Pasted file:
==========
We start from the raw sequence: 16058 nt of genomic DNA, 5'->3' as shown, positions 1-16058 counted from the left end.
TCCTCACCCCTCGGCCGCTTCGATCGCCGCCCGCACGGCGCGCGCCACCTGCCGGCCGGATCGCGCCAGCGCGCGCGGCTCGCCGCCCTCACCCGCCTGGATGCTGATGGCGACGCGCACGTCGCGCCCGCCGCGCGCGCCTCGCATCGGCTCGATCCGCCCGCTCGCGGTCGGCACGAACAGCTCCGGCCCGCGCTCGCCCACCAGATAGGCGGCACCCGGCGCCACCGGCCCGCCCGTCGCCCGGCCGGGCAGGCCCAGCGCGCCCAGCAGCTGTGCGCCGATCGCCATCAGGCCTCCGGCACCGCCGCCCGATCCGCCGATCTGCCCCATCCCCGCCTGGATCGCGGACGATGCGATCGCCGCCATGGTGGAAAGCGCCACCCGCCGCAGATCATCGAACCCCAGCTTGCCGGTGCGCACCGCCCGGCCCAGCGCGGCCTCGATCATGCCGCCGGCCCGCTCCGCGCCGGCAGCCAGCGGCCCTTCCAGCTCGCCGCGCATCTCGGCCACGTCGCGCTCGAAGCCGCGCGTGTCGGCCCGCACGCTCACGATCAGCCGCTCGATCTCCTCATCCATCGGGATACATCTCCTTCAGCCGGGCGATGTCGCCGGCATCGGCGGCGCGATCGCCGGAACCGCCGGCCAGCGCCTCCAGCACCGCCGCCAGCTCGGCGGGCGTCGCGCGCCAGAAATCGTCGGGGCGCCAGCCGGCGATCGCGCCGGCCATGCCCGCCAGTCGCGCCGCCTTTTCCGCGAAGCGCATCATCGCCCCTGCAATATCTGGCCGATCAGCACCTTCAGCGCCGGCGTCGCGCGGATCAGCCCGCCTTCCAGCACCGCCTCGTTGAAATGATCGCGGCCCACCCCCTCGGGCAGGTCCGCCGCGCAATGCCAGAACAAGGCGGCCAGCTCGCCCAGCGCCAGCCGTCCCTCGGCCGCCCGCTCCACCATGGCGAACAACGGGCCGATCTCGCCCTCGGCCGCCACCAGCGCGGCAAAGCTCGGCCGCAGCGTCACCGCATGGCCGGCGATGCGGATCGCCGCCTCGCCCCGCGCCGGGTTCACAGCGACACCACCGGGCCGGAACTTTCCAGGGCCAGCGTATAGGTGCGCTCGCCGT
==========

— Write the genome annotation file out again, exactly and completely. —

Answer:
We start from the raw sequence: 16058 nt of genomic DNA, 5'->3' as shown, positions 1-16058 counted from the left end.
TCCTCACCCCTCGGCCGCTTCGATCGCCGCCCGCACGGCGCGCGCCACCTGCCGGCCGGATCGCGCCAGCGCGCGCGGCTCGCCGCCCTCACCCGCCTGGATGCTGATGGCGACGCGCACGTCGCGCCCGCCGCGCGCGCCTCGCATCGGCTCGATCCGCCCGCTCGCGGTCGGCACGAACAGCTCCGGCCCGCGCTCGCCCACCAGATAGGCGGCACCCGGCGCCACCGGCCCGCCCGTCGCCCGGCCGGGCAGGCCCAGCGCGCCCAGCAGCTGTGCGCCGATCGCCATCAGGCCTCCGGCACCGCCGCCCGATCCGCCGATCTGCCCCATCCCCGCCTGGATCGCGGACGATGCGATCGCCGCCATGGTGGAAAGCGCCACCCGCCGCAGATCATCGAACCCCAGCTTGCCGGTGCGCACCGCCCGGCCCAGCGCGGCCTCGATCATGCCGCCGGCCCGCTCCGCGCCGGCAGCCAGCGGCCCTTCCAGCTCGCCGCGCATCTCGGCCACGTCGCGCTCGAAGCCGCGCGTGTCGGCCCGCACGCTCACGATCAGCCGCTCGATCTCCTCATCCATCGGGATACATCTCCTTCAGCCGGGCGATGTCGCCGGCATCGGCGGCGCGATCGCCGGAACCGCCGGCCAGCGCCTCCAGCACCGCCGCCAGCTCGGCGGGCGTCGCGCGCCAGAAATCGTCGGGGCGCCAGCCGGCGATCGCGCCGGCCATGCCCGCCAGTCGCGCCGCCTTTTCCGCGAAGCGCATCATCGCCCCTGCAATATCTGGCCGATCAGCACCTTCAGCGCCGGCGTCGCGCGGATCAGCCCGCCTTCCAGCACCGCCTCGTTGAAATGATCGCGGCCCACCCCCTCGGGCAGGTCCGCCGCGCAATGCCAGAACAAGGCGGCCAGCTCGCCCAGCGCCAGCCGTCCCTCGGCCGCCCGCTCCACCATGGCGAACAACGGGCCGATCTCGCCCTCGGCCGCCACCAGCGCGGCAAAGCTCGGCCGCAGCGTCACCGCATGGCCGGCGATGCGGATCGCCGCCTCGCCCCGCGCCGGGTTCACAGCGACACCACCGGGCCGGAACTTTCCAGGGCCAGCGTATAGGTGCGCTCGCCGT